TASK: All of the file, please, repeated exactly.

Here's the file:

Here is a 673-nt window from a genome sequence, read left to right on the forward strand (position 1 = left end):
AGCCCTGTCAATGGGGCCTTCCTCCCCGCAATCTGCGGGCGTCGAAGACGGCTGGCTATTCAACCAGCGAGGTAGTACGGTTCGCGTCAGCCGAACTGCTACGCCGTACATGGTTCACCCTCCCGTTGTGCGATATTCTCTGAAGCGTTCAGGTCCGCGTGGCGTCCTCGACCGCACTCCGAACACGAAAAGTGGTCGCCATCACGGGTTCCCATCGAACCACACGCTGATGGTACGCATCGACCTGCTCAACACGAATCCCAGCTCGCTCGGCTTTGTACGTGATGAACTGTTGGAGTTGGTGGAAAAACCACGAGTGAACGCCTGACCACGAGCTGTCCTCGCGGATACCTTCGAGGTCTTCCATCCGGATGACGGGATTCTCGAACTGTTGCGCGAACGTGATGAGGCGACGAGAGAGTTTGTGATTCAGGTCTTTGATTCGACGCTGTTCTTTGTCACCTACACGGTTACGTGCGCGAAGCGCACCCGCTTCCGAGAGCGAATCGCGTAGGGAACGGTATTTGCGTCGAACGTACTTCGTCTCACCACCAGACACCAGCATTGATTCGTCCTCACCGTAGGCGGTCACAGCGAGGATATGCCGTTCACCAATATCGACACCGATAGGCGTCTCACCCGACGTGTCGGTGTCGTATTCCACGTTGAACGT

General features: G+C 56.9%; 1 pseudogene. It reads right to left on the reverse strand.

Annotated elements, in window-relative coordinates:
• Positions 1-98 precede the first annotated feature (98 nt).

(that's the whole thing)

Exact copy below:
Here is a 673-nt window from a genome sequence, read left to right on the forward strand (position 1 = left end):
AGCCCTGTCAATGGGGCCTTCCTCCCCGCAATCTGCGGGCGTCGAAGACGGCTGGCTATTCAACCAGCGAGGTAGTACGGTTCGCGTCAGCCGAACTGCTACGCCGTACATGGTTCACCCTCCCGTTGTGCGATATTCTCTGAAGCGTTCAGGTCCGCGTGGCGTCCTCGACCGCACTCCGAACACGAAAAGTGGTCGCCATCACGGGTTCCCATCGAACCACACGCTGATGGTACGCATCGACCTGCTCAACACGAATCCCAGCTCGCTCGGCTTTGTACGTGATGAACTGTTGGAGTTGGTGGAAAAACCACGAGTGAACGCCTGACCACGAGCTGTCCTCGCGGATACCTTCGAGGTCTTCCATCCGGATGACGGGATTCTCGAACTGTTGCGCGAACGTGATGAGGCGACGAGAGAGTTTGTGATTCAGGTCTTTGATTCGACGCTGTTCTTTGTCACCTACACGGTTACGTGCGCGAAGCGCACCCGCTTCCGAGAGCGAATCGCGTAGGGAACGGTATTTGCGTCGAACGTACTTCGTCTCACCACCAGACACCAGCATTGATTCGTCCTCACCGTAGGCGGTCACAGCGAGGATATGCCGTTCACCAATATCGACACCGATAGGCGTCTCACCCGACGTGTCGGTGTCGTATTCCACGTTGAACGT

General features: G+C 56.9%; 1 pseudogene. It reads right to left on the reverse strand.

Annotated elements, in window-relative coordinates:
• Positions 1-98 precede the first annotated feature (98 nt).